UK Farm is one of the largest sheep and goat farms in Malaysia, and also an agricultural leisure park suitable for family outings. We joined a guided tour there, and saw various animals, such as sheep, goats, cows, horses, ostriches, deer and so on. We also experienced feeding sheep milk, riding horses, making farm products and so on, and tasted the farm-produced sheep milk ice cream and cheese.

Zenxin Organic Park is one of the largest organic parks in Malaysia, planting more than 100 kinds of organic vegetables and fruits. We learned about the principles and techniques of organic farming there, and picked some fresh farm products by ourselves. We also enjoyed a delicious organic vegetarian meal at the park’s restaurant.

Masjid Jamek Kg. Melayu is one of the oldest and largest mosques in Kluang, built in 1922. It has a typical Malay-style architecture style, with yellow as the main color tone, showing solemnity and elegance. We visited the interior of the mosque there, and felt the peaceful and harmonious atmosphere.

We also tried some of the unique food and coffee of Kluang, such as Kluang Rail Coffee, Kluang Coffee Powder Factory and so on. These places offer traditional Malaysian-style coffee and bread, which let us taste the rich and fragrant flavor. We also ate some local snacks, such as fried bananas, fried kway teow, Indian pancakes and so on.

Of course, what we looked forward to most was the process and experience of night hunting. We set off at dusk, ready to find some suitable places in the outskirts. We had done some research beforehand, and knew some common prey and their activity habits, such as foxes, wild boars, wild rabbits and so on. We also knew some tips and precautions for night hunting, such as keeping quiet, controlling light, using night vision devices and so on.

Since it involved night hunting, night vision binoculars were essential. We chose a cost-effective Chinese brand wildguarder, which has powerful infrared sensors and illuminators, and can observe and record large targets at a distance of up to 984 feet. We used it to search and lock the targets, and then shot them with firearms. We also used it to observe the surrounding environment, in case there were other dangerous animals.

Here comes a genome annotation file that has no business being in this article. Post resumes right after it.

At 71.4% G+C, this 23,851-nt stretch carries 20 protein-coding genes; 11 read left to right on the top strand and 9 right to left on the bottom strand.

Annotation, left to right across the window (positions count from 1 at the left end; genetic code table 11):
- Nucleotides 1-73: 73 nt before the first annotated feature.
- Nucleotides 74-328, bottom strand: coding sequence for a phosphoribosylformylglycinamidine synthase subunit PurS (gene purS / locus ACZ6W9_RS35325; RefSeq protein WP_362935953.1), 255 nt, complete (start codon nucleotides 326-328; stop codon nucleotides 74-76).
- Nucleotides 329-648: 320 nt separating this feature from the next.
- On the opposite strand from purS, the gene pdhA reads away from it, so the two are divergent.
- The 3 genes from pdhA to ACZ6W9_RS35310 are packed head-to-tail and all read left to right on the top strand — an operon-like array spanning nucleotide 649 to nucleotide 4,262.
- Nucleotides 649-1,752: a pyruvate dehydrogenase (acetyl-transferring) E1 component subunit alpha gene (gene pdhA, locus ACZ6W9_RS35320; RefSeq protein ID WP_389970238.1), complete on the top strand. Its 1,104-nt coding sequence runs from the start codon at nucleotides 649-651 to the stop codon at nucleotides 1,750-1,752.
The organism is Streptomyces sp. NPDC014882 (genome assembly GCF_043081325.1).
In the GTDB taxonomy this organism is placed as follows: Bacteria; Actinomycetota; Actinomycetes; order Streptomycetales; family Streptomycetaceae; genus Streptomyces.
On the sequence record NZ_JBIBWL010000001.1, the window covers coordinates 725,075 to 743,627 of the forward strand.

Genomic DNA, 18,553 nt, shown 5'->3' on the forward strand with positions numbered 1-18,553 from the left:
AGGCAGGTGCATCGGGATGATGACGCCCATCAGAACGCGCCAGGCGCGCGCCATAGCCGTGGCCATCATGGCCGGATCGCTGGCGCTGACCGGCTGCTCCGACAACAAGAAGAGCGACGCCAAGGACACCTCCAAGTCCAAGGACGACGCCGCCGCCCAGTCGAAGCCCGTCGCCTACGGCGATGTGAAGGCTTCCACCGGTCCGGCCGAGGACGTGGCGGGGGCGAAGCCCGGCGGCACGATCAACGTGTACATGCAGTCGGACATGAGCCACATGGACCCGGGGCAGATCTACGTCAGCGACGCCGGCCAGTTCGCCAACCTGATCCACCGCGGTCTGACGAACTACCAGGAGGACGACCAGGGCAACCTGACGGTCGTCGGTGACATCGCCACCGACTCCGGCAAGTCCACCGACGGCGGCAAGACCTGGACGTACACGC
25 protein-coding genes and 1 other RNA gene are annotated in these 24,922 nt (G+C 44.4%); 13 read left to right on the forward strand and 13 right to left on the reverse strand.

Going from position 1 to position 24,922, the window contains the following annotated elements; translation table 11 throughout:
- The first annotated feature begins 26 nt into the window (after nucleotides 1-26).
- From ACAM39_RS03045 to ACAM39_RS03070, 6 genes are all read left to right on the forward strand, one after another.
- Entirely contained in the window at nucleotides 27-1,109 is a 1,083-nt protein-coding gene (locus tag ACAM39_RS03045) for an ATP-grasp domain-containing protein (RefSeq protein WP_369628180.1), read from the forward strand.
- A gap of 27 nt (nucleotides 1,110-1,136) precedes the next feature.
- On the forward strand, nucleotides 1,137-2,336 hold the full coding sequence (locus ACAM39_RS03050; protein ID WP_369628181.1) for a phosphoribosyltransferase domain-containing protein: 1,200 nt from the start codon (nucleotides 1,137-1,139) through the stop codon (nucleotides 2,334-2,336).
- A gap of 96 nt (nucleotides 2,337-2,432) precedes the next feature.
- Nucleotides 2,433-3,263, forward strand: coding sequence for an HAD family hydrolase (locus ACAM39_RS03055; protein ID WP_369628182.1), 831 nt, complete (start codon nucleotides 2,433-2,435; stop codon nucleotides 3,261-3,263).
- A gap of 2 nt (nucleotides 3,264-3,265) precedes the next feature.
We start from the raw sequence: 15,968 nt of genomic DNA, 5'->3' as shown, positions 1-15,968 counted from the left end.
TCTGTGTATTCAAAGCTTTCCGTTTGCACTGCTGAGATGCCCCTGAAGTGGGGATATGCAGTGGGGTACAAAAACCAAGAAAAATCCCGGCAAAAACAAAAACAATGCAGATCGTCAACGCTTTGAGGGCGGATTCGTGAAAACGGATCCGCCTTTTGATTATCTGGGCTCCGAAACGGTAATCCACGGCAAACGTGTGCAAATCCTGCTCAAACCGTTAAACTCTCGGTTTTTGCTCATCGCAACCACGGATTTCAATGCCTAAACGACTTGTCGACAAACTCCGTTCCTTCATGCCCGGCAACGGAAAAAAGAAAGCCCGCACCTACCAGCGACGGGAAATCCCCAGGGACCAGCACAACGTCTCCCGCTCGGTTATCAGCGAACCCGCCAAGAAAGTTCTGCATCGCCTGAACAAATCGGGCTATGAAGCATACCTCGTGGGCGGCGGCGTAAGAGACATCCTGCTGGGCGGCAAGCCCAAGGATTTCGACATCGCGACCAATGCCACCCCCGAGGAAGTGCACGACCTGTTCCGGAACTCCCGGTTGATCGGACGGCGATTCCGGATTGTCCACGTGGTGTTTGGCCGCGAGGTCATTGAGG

Night hunting brought us a lot of challenges and excitement. First of all, we had to adapt to the dark environment, and try not to use white light or flashlights, so as not to scare or anger the animals. Secondly, we had to cover ourselves, and avoid being discovered or attacked by the animals. We chose some hidden places, such as woods, bushes, rocks and so on. Thirdly, we had to be patient and calm, because night hunting required waiting and quick reaction skills. Sometimes, we had to wait for a long time to see the target, sometimes, the target would suddenly appear in front of us. We had to make correct judgments and decisions according to different situations.

After a night of hard work, we finally harvested several foxes and wild rabbits, and a wild boar. Although we were a bit tired, we felt very excited and satisfied. This was an unforgettable night hunting trip that let us experience a new way of hunting.

This article is a record of our experience of night hunting in Kluang with professor friends. We not only enjoyed the fun of hunting, but also learned about the history, culture and scenery of Kluang, tasted the local food and coffee. We also used the cost-effective Chinese brand wildguarder’s night vision binoculars, which allowed us to observe and shoot targets clearly in the dark. This was a very memorable and meaningful trip that let us feel the challenge and thrill of night hunting, and also enhanced our friendship. We hope that we will have the opportunity to do such a trip again in the future, exploring more places and animals.